Gomoku is a traditional Japanese board game for two players that resembles tic-tac-toe, but has a much more complex set of rules. The objective of the game is to create unbroken lines of 5 pieces in any direction by placing black and white pieces alternately on the board. Traditional Gomoku boards have 15×15 lines, but sometimes you can play it on a 19×19 grid, like a Go board.
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Method 1 : Setting up the game and Starting it
1. Both players get equal amounts of black and white pieces. Gomoku is played with stones, which are black and white round pieces. You should give one player all the black pieces and the other player all the white pieces.
- A Gomoku piece is the same as a Go piece. If you prefer, you can play Gomoku using a Go set, although the games themselves are different.
2. Play a black stone to start the game. By convention, the player who uses the black stones begins the game by placing a piece on the board. As opposed to inside the squares, stones are placed at the intersections created by the grid of lines on the board. During a standard Gomoku turn, you can place your stone at any intersection you choose.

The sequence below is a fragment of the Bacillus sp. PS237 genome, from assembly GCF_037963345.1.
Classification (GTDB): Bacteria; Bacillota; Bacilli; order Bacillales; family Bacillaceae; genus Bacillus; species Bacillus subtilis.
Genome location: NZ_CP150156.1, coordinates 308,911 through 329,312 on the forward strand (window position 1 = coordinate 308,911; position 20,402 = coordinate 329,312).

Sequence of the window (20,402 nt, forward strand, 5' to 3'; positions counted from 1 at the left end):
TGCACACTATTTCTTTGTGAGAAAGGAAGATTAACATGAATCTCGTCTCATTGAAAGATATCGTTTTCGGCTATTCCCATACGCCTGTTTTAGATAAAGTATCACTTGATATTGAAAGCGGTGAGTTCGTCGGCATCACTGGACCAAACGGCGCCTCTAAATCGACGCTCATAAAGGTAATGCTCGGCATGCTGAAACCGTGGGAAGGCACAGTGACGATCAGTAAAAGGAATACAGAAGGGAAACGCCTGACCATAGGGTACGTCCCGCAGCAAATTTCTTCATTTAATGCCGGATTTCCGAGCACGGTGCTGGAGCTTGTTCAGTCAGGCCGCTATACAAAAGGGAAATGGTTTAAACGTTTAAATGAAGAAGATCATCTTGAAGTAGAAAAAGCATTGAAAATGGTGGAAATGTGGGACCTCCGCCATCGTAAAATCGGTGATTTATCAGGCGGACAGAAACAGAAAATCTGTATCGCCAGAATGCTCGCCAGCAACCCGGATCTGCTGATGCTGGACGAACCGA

- After placing a piece on an intersection, you cannot move it for the rest of the game.
- Mathematically, black can always win this game if they play optimally at the beginning. On the other hand, different skill levels among players often result in different outcomes in real-life gameplay.
3. Play alternately with different players. During the game, each player places one of their stones on the board during his or her turn. The second player will play a white stone after the first player plays a black stone.
- A chess clock is usually used to measure turn length during Gomoku tournaments. Tournaments generally have a time limit of 10 minutes per player for each game.
4. To win, you need to get 5 pieces in a row. If you are the first player to place five stones in a straight line, you will win. Whether horizontally, vertically, or diagonally, the line can go in any direction.
- Nevertheless, the standard variation of Gomoku specifies that the winning lines must consist of exactly 5 stones. Rows with 6 or more pieces are referred to as “overlines” and are not counted.
Method 2 : Playing with strategy